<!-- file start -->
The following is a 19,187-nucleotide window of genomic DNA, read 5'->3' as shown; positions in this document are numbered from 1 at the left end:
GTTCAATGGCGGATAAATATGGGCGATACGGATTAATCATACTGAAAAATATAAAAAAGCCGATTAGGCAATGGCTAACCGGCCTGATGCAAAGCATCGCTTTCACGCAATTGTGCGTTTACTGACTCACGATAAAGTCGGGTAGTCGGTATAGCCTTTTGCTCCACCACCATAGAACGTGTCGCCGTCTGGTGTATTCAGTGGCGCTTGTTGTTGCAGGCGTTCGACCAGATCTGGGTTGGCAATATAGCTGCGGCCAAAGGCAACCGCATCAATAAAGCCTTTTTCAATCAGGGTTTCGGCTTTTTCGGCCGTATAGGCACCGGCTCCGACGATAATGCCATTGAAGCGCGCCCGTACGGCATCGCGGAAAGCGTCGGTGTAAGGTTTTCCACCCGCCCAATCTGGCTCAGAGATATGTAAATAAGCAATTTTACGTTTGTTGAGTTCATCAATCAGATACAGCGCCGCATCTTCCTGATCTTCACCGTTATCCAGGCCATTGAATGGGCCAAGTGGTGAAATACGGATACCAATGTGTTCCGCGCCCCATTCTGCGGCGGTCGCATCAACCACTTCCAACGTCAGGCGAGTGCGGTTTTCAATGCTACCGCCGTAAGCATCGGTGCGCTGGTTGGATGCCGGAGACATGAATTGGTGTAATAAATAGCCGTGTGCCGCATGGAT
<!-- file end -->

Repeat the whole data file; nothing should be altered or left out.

The following is a 19,187-nucleotide window of genomic DNA, read 5'->3' as shown; positions in this document are numbered from 1 at the left end:
GTTCAATGGCGGATAAATATGGGCGATACGGATTAATCATACTGAAAAATATAAAAAAGCCGATTAGGCAATGGCTAACCGGCCTGATGCAAAGCATCGCTTTCACGCAATTGTGCGTTTACTGACTCACGATAAAGTCGGGTAGTCGGTATAGCCTTTTGCTCCACCACCATAGAACGTGTCGCCGTCTGGTGTATTCAGTGGCGCTTGTTGTTGCAGGCGTTCGACCAGATCTGGGTTGGCAATATAGCTGCGGCCAAAGGCAACCGCATCAATAAAGCCTTTTTCAATCAGGGTTTCGGCTTTTTCGGCCGTATAGGCACCGGCTCCGACGATAATGCCATTGAAGCGCGCCCGTACGGCATCGCGGAAAGCGTCGGTGTAAGGTTTTCCACCCGCCCAATCTGGCTCAGAGATATGTAAATAAGCAATTTTACGTTTGTTGAGTTCATCAATCAGATACAGCGCCGCATCTTCCTGATCTTCACCGTTATCCAGGCCATTGAATGGGCCAAGTGGTGAAATACGGATACCAATGTGTTCCGCGCCCCATTCTGCGGCGGTCGCATCAACCACTTCCAACGTCAGGCGAGTGCGGTTTTCAATGCTACCGCCGTAAGCATCGGTGCGCTGGTTGGATGCCGGAGACATGAATTGGTGTAATAAATAGCCGTGTGCCGCATGGAT